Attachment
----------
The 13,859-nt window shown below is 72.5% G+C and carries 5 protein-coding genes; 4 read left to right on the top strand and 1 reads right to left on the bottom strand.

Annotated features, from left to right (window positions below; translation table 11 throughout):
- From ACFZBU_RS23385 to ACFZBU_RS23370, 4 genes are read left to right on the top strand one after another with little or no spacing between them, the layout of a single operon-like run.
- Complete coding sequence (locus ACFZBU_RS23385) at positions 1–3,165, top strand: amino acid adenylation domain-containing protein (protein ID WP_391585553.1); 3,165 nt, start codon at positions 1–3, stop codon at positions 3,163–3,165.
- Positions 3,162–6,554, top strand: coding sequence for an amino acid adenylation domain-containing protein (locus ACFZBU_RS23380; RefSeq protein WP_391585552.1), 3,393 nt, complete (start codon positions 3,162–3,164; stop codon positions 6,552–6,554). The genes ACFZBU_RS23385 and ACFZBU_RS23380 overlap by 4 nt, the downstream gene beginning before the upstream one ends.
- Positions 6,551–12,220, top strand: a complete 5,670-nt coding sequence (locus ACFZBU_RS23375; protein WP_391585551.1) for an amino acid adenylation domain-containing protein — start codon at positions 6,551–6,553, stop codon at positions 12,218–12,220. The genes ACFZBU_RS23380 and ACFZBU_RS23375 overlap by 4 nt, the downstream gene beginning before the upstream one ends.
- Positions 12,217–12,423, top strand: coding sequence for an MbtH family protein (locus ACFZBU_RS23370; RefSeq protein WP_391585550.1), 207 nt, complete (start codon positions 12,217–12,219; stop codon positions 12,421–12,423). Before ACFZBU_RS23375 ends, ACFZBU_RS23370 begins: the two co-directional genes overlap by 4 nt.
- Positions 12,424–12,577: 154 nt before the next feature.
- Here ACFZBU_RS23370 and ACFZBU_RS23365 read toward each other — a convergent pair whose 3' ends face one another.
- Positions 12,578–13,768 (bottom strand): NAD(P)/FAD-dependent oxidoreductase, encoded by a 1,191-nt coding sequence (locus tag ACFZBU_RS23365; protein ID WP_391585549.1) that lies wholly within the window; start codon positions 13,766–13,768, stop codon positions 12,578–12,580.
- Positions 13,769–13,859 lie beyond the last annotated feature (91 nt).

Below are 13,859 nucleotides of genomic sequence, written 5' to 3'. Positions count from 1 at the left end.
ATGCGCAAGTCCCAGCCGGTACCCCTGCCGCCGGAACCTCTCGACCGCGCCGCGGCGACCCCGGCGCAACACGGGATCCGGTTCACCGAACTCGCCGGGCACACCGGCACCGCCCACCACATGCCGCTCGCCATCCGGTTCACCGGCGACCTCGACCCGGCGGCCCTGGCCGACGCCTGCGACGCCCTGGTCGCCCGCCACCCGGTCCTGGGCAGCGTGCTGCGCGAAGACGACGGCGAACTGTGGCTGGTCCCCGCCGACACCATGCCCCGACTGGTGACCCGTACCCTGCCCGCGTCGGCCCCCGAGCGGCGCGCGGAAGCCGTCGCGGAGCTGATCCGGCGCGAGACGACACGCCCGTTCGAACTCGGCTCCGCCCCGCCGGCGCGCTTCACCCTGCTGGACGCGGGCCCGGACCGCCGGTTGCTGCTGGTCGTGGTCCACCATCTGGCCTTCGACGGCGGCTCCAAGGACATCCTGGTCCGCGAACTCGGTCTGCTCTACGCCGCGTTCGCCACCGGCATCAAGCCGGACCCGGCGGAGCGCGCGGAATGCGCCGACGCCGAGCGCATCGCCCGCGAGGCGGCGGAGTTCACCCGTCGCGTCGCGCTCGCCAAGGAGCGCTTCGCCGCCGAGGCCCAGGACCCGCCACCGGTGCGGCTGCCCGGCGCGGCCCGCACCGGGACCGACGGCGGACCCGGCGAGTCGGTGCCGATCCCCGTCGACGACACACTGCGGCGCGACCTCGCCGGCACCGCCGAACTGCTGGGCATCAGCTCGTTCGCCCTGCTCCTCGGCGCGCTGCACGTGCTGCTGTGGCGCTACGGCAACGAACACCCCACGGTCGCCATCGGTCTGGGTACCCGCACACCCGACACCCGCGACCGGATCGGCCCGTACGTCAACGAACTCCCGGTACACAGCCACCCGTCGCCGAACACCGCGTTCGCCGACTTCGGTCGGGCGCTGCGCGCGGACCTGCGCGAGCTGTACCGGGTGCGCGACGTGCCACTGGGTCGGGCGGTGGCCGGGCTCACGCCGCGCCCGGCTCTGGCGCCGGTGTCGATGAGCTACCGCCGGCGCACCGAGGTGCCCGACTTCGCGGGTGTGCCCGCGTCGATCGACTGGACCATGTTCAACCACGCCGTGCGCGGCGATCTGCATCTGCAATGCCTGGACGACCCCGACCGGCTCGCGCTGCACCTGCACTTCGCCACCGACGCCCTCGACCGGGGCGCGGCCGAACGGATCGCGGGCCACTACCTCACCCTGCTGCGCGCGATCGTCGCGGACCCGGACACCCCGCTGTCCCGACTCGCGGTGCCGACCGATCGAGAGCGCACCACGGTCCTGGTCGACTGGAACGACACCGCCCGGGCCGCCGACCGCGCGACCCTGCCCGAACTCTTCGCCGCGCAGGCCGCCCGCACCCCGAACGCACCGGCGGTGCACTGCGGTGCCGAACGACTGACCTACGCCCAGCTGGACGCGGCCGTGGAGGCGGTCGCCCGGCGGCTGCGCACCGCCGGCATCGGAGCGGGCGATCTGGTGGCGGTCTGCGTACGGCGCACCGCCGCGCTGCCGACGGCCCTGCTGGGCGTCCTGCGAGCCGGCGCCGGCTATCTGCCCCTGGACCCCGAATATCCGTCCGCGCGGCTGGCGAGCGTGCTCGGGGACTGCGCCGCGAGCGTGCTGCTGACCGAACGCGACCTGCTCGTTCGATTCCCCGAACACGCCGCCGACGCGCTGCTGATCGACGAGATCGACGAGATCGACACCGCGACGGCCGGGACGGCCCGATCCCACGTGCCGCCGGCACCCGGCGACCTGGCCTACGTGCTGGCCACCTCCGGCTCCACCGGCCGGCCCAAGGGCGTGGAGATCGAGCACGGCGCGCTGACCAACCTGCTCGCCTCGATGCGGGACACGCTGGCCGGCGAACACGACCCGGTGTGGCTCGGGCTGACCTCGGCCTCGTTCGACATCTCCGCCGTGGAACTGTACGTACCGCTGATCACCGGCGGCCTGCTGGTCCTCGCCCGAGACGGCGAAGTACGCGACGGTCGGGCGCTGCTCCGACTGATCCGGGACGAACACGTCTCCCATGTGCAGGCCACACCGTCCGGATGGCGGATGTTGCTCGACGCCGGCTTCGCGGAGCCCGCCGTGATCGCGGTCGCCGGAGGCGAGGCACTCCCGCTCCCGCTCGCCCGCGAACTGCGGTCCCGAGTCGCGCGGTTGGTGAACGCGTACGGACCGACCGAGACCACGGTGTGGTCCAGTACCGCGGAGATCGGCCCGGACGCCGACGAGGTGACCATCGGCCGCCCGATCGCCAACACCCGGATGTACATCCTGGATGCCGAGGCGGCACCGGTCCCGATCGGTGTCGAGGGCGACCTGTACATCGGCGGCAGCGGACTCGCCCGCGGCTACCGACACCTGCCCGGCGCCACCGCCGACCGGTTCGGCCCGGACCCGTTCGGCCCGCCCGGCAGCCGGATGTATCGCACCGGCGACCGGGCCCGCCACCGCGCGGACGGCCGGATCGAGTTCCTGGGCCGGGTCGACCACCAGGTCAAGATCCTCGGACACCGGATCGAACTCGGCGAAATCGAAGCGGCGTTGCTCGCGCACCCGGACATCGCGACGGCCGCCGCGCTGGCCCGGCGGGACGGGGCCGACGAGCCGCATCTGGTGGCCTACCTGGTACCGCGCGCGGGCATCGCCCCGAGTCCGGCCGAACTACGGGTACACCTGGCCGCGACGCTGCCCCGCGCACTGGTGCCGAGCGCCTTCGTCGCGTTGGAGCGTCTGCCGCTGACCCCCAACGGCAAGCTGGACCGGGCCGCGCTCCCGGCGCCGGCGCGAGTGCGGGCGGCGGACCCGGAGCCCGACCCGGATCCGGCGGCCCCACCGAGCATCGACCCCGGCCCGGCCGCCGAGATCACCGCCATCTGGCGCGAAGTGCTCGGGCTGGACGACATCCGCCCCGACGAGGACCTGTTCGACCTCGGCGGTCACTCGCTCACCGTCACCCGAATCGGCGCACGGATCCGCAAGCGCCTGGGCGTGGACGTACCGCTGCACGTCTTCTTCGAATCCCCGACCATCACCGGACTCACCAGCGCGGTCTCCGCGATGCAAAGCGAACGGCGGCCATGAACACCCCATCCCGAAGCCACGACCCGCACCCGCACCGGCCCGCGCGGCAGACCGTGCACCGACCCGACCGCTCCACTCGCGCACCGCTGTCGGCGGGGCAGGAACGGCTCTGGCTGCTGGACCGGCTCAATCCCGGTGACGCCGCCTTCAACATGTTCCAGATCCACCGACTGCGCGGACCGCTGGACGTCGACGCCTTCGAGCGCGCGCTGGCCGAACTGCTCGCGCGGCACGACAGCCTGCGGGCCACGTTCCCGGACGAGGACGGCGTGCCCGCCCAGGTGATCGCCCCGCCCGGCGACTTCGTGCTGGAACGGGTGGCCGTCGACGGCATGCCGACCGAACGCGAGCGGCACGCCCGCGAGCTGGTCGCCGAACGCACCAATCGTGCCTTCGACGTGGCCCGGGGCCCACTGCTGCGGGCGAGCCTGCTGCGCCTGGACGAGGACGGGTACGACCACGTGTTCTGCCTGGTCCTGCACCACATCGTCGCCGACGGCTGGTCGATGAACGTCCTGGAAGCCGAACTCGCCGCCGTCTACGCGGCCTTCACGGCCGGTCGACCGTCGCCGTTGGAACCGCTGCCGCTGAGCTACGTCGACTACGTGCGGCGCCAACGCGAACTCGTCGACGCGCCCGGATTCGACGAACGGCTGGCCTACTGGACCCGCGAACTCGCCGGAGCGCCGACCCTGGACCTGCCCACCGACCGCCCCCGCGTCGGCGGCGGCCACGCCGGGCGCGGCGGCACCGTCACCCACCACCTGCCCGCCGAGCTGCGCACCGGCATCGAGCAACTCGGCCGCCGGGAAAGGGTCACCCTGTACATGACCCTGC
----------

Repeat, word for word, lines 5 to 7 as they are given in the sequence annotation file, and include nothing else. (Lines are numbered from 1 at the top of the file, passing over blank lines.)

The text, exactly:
- Positions 3,162–6,554, top strand: coding sequence for an amino acid adenylation domain-containing protein (locus ACFZBU_RS23380; RefSeq protein WP_391585552.1), 3,393 nt, complete (start codon positions 3,162–3,164; stop codon positions 6,552–6,554). The genes ACFZBU_RS23385 and ACFZBU_RS23380 overlap by 4 nt, the downstream gene beginning before the upstream one ends.
- Positions 6,551–12,220, top strand: a complete 5,670-nt coding sequence (locus ACFZBU_RS23375; protein WP_391585551.1) for an amino acid adenylation domain-containing protein — start codon at positions 6,551–6,553, stop codon at positions 12,218–12,220. The genes ACFZBU_RS23380 and ACFZBU_RS23375 overlap by 4 nt, the downstream gene beginning before the upstream one ends.
- Positions 12,217–12,423, top strand: coding sequence for an MbtH family protein (locus ACFZBU_RS23370; RefSeq protein WP_391585550.1), 207 nt, complete (start codon positions 12,217–12,219; stop codon positions 12,421–12,423). Before ACFZBU_RS23375 ends, ACFZBU_RS23370 begins: the two co-directional genes overlap by 4 nt.